- The Washington Times - Monday, March 19, 2007


It was NASCAR day at Space Coast Stadium yesterday, and one of the premier attractions was the Joe Gibbs Racing Team.

Yes, Redskins and Nationals synergy, though it was not intentional and there were no references to Racing Joe’s football team on the premises.

“We’re not allowed to sell Redskins stuff in the trailer,” said a woman who was selling all kinds of Joe Gibbs souvenirs from the Joe Gibbs Racing Team trailer.

You could, however, buy collector models of the Interstate Batteries car. Maybe the Nationals should sponsor a car on the Nextel Cup circuit — perhaps an Edsel or a Yugo would be an appropriate model.

With two weeks left before Opening Day at RFK Stadium, Nationals manager Manny Acta is doing his best to bring this bucket of bolts of a baseball team to the starting line. He clearly was rattled yesterday when one of his tires blew out — Larry Broadway was demoted to Class AAA.

“We gave him a fair shot,” said Acta, who was as subdued as he has been since spring training opened. “But we had to make a decision.”

That decision was Broadway, despite batting .333 (but with just one extra-base hit) in 21 at-bats, didn’t provide enough of what the Nationals want at first base. It looks more and more like, whatever it is the Nats are looking for, they hope to find it in Dmitri Young. Young has hit, can hit and is hitting, though Travis Lee is also hitting well and is a more viable option defensively at first base.

It is safe to say Broadway was an Acta guy. Acta knew of Broadway from the manager’s earlier stint as a coach with the Expos and had made it apparent early in spring training that he believed in his abilities.

Young, though, is a Jim Bowden guy, brought to camp this spring by the Nationals’ general manager. Bowden and Young were together in Cincinnati for four years.

That isn’t to say there is a strain between Bowden and Acta. It happens in every organization with all kinds of players. Everyone has favorites — which brings up Chris Snelling.

The former Mariners prospect — Bowden obtained him in a steal of a trade that dumped $12 million of Jose Vidro’s $16 million contract into Seattle’s lap — has been hitting well in spring training.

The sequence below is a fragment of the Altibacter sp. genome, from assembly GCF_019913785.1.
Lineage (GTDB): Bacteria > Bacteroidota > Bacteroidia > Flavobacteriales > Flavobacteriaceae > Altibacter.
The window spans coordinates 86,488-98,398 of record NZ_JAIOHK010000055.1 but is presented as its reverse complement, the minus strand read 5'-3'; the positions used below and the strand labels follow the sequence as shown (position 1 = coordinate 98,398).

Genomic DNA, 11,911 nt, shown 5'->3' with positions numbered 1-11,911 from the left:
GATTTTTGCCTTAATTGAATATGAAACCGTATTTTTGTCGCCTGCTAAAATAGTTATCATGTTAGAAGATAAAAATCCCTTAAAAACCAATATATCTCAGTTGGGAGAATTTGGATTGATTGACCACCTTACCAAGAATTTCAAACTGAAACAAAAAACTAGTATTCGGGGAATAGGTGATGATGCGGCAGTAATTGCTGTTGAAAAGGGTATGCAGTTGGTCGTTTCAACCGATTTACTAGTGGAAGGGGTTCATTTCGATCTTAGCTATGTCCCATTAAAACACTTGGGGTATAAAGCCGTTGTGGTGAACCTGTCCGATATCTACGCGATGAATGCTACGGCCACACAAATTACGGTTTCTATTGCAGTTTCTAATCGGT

Snelling is batting .286 with three home runs and 10 RBI in 28 at-bats (he went 0-for-2 in yesterday’s 3-1 loss to the Florida Marlins). He has stayed healthy and is making things interesting in Viera, so much so that before yesterday’s game Bowden said he was in the mix for the starting left field job.

Well, maybe. When asked about Snelling and left field, Acta said Snelling has “played well,” but Ryan Church “is the guy.” Again, Acta is familiar with Church from the manager’s time as a coach with the Expos. Bowden inherited Church. He brought Snelling here.

As far as Snelling’s status, Acta said, “First he has to make the team. Then we will see.”

Same page? Bowden is on the comics pages, and Acta is reading the horoscopes.

What about the possibility of moving Church to center?

“We said all along we are going with Nook [Logan] in center field,” Acta said.

The decision, then, in the outfield and at first base is this: Do they want to offer this jalopy of a starting pitching staff defensive help, which would mean Logan in center, Church in left and Lee at first base? Or do they want to try to score enough runs to stay in ballgames, offering their pitching staff offensive help by getting Young, Snelling and Church in the starting lineup?

They should be scared about scoring runs — they only have to make up 172 RBI and 219 runs scored (Alfonso Soriano’s and Nick Johnson’s numbers) from a team last year that finished in last place in the National League East.

“Depending on the position, we’re going to try to balance it out a little bit,” Acta said. “We are thinking more about our defense up the middle, with [Cristian] Guzman, [Felipe] Lopez and Logan. Everyone here knows Logan is in for his defense. He’s going to need to hit. Our corner guy, we want a bat, obviously.”

But at what point does defense become a luxury if you can’t score runs?

You can have the best driver on the NASCAR circuit, but it won’t do you much good if he runs out of gas before getting to the finish line. The Nationals need all the gas they can find this year, and Chris Snelling is a well worth drilling.

Want more Nats? Check out Nats Home Plate.

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